The Ohio Department of Health Violence & Injury Prevention Section (VIPS) is a comprehensive, state-level injury prevention program aimed at helping every Ohioan live his or her life to its fullest potential by reducing death and disability associated with intentional and unintentional injury. VIPS coordinates surveillance systems that collect and disseminate injury data; assesses the burden of injuries and violence and communicates that information for the purpose of action; promotes evidence-based, injury prevention intervention for at-risk populations; coordinates and collaborates with partners in building program infrastructure; encourages the adoption of evidence-based policies and programs that lead to the prevention of injury and violence; and provides technical support and training as needed. Priority areas are child/youth injury, drug overdose and falls among older adults.
This site provides information about drug overdose in Ohio and what Ohio is doing to address the issue.
Project DAWN is a community-based overdose education and naloxone distribution program. Project DAWN participants receive training on recognizing the signs and symptoms of overdose, distinguishing between different types of overdose, performing rescue breathing, calling emergency medical services and administering intranasal naloxone.
The Ohio Department of Health's Child Injury Prevention Program is focused on preventable injuries for Ohioans ages 0-18 related to occupant protection (car/booster seats, teen driving), concussions related to sports, child maltreatment and youth suicide.
“Injury is probably the most under recognized major public health problem facing the nation today, and the study of injury represents unparalleled opportunities for reducing morbidity and mortality and for realizing significant savings in both financial and human terms—all in return for a relatively modest investment.”
Injury Prevention: Meeting the Challenge, The National Committee for Injury Prevention and Control. New York: American Journal of Preventive Medicine, 1989, p. 1.
Unintentional injuries are the leading cause of death for Ohioans ages 1 through 44 and the third leading cause of death for all Ohioans. The Ohio Department of Health (ODH) Violence & Injury Prevention Section (VIPS) is a comprehensive, state-level injury prevention program aimed at helping every Ohioan live his or her life to its fullest potential by reducing death and disability associated with intentional and unintentional injury.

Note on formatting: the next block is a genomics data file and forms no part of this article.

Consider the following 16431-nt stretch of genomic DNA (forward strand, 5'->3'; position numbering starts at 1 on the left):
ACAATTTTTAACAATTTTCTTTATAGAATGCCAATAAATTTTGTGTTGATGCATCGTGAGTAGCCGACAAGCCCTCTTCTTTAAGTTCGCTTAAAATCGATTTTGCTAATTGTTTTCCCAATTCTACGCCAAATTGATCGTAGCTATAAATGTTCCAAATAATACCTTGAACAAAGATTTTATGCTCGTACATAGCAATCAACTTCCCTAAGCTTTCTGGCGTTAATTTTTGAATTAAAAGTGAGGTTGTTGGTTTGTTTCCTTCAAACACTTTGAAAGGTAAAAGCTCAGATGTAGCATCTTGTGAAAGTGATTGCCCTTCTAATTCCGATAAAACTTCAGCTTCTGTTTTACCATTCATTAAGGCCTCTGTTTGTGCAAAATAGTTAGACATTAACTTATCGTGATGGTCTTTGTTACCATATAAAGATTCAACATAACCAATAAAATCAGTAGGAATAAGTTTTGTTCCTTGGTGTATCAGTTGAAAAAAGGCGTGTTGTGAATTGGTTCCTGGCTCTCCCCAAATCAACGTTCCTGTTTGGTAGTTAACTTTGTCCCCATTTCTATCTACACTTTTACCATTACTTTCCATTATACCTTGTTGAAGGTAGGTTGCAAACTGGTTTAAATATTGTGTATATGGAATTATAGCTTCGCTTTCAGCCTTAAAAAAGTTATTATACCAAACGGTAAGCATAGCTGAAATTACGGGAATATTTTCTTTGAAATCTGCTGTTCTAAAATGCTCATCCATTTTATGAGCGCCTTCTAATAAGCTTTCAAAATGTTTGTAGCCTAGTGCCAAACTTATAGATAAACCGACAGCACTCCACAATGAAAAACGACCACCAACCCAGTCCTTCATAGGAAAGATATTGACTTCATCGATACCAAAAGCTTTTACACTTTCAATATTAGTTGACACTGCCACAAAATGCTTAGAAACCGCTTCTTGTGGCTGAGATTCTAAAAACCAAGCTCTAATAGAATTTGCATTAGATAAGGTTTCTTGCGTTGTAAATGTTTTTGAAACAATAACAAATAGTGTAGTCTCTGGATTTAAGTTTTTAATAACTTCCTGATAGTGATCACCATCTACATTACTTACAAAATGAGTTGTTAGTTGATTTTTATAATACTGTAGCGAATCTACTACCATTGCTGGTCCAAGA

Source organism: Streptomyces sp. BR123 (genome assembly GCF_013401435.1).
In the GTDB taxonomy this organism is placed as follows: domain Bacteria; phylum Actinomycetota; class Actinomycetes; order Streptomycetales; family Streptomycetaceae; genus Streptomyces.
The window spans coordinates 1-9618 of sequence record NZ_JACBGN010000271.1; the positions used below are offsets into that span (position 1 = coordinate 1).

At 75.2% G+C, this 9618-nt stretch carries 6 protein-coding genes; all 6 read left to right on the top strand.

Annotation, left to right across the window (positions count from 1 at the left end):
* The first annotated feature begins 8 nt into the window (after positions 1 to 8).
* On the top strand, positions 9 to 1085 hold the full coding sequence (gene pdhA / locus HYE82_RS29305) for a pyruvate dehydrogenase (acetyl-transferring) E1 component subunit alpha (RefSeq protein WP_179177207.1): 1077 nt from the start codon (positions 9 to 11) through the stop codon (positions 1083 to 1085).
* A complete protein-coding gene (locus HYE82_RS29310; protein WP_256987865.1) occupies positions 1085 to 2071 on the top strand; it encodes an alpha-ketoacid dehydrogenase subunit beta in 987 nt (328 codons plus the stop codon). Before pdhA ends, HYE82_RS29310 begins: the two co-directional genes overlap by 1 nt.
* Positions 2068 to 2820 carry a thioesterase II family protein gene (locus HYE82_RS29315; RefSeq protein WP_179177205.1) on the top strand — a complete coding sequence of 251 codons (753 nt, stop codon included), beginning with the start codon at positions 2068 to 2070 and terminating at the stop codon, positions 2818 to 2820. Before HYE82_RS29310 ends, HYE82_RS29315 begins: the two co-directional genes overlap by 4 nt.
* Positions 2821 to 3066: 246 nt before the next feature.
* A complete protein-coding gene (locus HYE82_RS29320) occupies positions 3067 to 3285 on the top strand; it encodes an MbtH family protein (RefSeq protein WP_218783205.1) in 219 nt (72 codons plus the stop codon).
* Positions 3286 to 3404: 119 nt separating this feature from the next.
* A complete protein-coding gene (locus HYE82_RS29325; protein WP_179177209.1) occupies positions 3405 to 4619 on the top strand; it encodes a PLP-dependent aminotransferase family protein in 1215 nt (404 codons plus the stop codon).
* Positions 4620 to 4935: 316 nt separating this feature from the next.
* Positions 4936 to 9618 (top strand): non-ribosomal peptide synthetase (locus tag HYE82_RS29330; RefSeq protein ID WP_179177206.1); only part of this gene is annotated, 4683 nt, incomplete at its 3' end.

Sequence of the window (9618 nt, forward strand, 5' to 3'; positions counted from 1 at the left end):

Coordinate surveillance systems that collect injury data
Assess the burden of injuries and violence and communicate that information for the purpose of action
Promote evidence-based, injury prevention interventions for at-risk populations
Coordinate and collaborate with partners in building program infrastructure
Encourage the adoption of evidence-based policies and programs that lead to the prevention of injury and violence
VIPS has launched a naloxone campaign which features Ohioans who have been saved by naloxone. It includes stories from individuals and their families about the dangers of opiate abuse as well as posters and a radio spot that can be used in local communities.
Take Charge Ohio
VIPS has launched a comprehensive education and awareness campaign to combat the epidemic of prescription drug misuse, abuse and overdose. The campaign provides information directed toward health professionals, patients and the general public; it also includes a public awareness toolkit.
Click here for a link to external resources related to injury. These resources cover all injury topics. Additional external resources for injury-specific topics may be found on the Child Injury, Drug Overdose and Falls Among Older Adults pages.
Disclaimer: Linking to a non-federal site does not constitute an endorsement by the Ohio Department of Health or any of its employees of the sponsors or the information and products presented on the site.